On eve of World Cup qualifier, U.S. hopes for definitive performance

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The U.S. national team's quest for a berth in the 2010 World Cup begins on Wednesday with a match against Guatemala, and I, for one, can't wait. Finally -- finally! -- we all get to see where this team really is, learn how far it's come since beating Mexico in last summer's Gold Cup final.

Plus, this game will hopefully help us all turn the page from last week's Olympic disappointment. I admit it, I've been melancholic these past few days. Sappy, isn't it? "Get a life," you're probably thinking.

But this Olympic team insinuated itself into my life. For one thing, they disrupted my sleep (and my girlfriend's sleep, when I started hollering after the U.S. took the lead on the Netherlands). For another, they made me think about medals. This side was talented, brash, experienced, complete. Still, some people think they overachieved by earning four points in a very tough group. Whatever. Call me overly bullish, but I think they underachieved by not advancing.

So I'm looking to the big boys to pull me out of my funk.

This is a good U.S. team. Head coach Bob Bradley has auditioned players for six months, distilling the team to its purest form. At least that's the idea. It remains to be seen how pure they really are.

The Guatemala game should give us a good indication. Qualifying is a long process and you want to set a tone early. The U.S. would love to wrap up qualification to the Hexagonal round by the fourth game. Which explains why Bradley isn't messing around with his roster. He's brought all his big guns and they're headed to a knife fight.

The team is made up his guys, players he trusts, players he has previously brought into the national team fold. They've competed together many times, have an understanding of each other and believe in each other. This is important for a team in qualifying.

But it's been interesting to check the pulse of U.S. fans and learn how much they are craving something different. I've received tons of emails and read comments on various websites from fans who call out for other players, namely Jozy Altidore and Freddy Adu.

Now Jozy's not 100 percent healthy right now, which showed in his performance in Beijing. Plus these are early days with a new club, Villarreal, so Bradley is right to let the $10 million man-child stay in Spain to heal and prove himself. As the first eight-digit-transfer-fee American player, Jozy is not only carrying the hopes of American fans, but also slapping the faces of the Eurosnobs who still scoff at American soccer -- and he needs every opportunity to get it right.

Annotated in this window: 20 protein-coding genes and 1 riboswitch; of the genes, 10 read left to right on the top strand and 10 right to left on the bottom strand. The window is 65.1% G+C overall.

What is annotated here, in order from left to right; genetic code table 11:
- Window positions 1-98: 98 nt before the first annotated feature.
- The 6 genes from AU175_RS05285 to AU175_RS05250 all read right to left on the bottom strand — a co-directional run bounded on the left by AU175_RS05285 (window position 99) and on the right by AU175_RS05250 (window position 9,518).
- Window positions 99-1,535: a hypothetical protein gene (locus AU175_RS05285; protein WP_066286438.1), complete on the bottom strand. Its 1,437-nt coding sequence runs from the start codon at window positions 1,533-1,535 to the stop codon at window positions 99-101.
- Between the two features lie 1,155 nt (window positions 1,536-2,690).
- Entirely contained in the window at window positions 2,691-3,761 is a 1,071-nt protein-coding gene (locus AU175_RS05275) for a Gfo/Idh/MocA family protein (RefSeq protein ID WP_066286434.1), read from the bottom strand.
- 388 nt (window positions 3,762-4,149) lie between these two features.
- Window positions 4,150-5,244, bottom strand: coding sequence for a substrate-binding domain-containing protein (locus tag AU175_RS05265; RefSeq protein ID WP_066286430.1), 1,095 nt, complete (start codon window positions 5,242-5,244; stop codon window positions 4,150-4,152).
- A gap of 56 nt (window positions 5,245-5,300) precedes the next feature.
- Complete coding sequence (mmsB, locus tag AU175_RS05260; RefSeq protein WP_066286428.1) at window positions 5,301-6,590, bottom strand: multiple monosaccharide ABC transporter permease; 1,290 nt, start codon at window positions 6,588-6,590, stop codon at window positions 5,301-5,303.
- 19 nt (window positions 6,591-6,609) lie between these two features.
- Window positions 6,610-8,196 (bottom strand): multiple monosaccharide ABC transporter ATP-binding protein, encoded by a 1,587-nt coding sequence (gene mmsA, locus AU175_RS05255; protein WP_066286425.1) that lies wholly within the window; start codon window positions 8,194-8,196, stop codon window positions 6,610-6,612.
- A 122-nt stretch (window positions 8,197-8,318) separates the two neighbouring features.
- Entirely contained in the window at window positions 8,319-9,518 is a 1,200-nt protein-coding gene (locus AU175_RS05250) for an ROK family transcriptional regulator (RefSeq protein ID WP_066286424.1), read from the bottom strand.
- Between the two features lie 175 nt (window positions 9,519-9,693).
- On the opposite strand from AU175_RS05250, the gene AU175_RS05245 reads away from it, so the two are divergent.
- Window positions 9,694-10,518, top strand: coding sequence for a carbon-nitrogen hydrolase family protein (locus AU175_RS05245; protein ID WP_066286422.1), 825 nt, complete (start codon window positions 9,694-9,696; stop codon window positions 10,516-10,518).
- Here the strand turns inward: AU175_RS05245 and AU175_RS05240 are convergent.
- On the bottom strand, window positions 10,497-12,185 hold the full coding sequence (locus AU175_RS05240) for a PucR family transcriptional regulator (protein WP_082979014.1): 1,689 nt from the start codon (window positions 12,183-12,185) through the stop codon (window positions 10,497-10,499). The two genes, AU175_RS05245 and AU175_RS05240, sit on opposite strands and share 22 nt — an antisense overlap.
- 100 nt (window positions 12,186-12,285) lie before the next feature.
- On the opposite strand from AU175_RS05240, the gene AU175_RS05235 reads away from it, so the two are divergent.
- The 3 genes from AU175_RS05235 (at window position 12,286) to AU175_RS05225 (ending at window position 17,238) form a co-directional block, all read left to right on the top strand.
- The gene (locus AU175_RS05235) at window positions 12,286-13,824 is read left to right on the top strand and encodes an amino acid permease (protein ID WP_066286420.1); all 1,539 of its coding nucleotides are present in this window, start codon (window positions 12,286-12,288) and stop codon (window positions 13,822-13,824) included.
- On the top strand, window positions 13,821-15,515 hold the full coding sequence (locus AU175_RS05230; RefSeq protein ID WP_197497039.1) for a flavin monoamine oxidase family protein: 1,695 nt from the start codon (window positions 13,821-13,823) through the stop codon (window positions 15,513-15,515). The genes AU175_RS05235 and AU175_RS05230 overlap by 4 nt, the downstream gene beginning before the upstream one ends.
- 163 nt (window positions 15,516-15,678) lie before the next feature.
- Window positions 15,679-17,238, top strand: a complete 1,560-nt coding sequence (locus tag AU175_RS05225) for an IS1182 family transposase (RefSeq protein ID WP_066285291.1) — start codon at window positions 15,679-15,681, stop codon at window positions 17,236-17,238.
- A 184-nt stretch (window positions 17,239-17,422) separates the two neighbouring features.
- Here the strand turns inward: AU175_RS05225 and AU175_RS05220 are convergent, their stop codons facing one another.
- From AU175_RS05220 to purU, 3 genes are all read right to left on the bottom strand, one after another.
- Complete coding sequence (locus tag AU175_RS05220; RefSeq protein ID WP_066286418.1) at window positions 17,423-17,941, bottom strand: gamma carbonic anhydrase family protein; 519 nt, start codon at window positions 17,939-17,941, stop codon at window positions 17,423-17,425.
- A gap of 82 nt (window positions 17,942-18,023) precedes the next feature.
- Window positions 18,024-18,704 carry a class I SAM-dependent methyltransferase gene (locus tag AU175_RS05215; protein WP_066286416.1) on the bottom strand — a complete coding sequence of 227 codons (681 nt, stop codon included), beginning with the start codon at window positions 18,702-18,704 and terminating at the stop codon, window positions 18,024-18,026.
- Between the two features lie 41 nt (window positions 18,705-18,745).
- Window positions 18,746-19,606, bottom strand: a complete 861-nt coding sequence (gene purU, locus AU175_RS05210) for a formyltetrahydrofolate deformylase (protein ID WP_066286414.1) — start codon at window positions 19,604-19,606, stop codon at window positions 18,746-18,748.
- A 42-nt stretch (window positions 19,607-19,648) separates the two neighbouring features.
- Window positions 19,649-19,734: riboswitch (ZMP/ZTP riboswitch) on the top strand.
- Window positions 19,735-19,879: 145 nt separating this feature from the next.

Freddy, too, is with a new club. His loan move to Monaco after an up-and-down first season with Benfica means he needs to show his new bosses that he can consistently reproduce the jump-up-and-bother-your-girlfriend form he showed in Beijing.

But to be honest, I doubt Adu would've been called in anyway. He doesn't seem to fit into Bradley's scheme. Freddy likes to run with the ball through the middle, drawing defenders to him, opening space for others. It's exciting, original, individual. It's also sometimes foolish, but, hey, even Lionel Messi goes off on mazy runs that end up in exactly nada now and then.

Games are won and lost in the center midfield, which I suppose is one of those "duh" statements, like saying the singer is important to a rock band. (How many bands other than Van Halen have changed frontmen successfully?) Sometimes it's frustrating that Bradley adheres to a defensive look in the central midfield with his twin-holding midfielders formation. Against any competition stiffer than Barbados, there needs to be more inventiveness in the middle.

Which brings me to Michael Bradley. Obviously, the Heerenveen midfielder is trusted by his father and has come to own one of the holding midfielder positions. But at the same time, Michael doesn't seem to be playing up to his abilities with the national team. It's not my place to analyze a father-son relationship from afar, but Michael seems restrained when he's with the national team. Bolted down in the midfield's defensive posture as he is, Michael is unable to express himself with those beautiful late runs into the area that he executes with his club.

It's odd that a player who scored 15 league goals for his club -- that's nearly one every other game -- has so few strikes for the national team (two in 20 caps). Either the defenses are tighter and more sophisticated at the international level. Or Michael has shackles on. Probably it's a combination of both, but I would guess if the latter issue were solved, Michael would solve the former issue himself.

Michael is looking for a move to a bigger club, with Bundesliga side Hamburg and Ligue 1 side Monaco mentioned as possible suiters this summer. His vague performance in Beijing didn't help his cause. A definitive one against Guatemala would.

Actually, a definitive performance from the whole team is a must. It would give them a vital road win and put them in the driver's seat in the group. It would give them further understanding of each other and begin to build that camaraderie that every good side needs. And most importantly, it would keep us freaks from waking up our significant others in the middle of the night.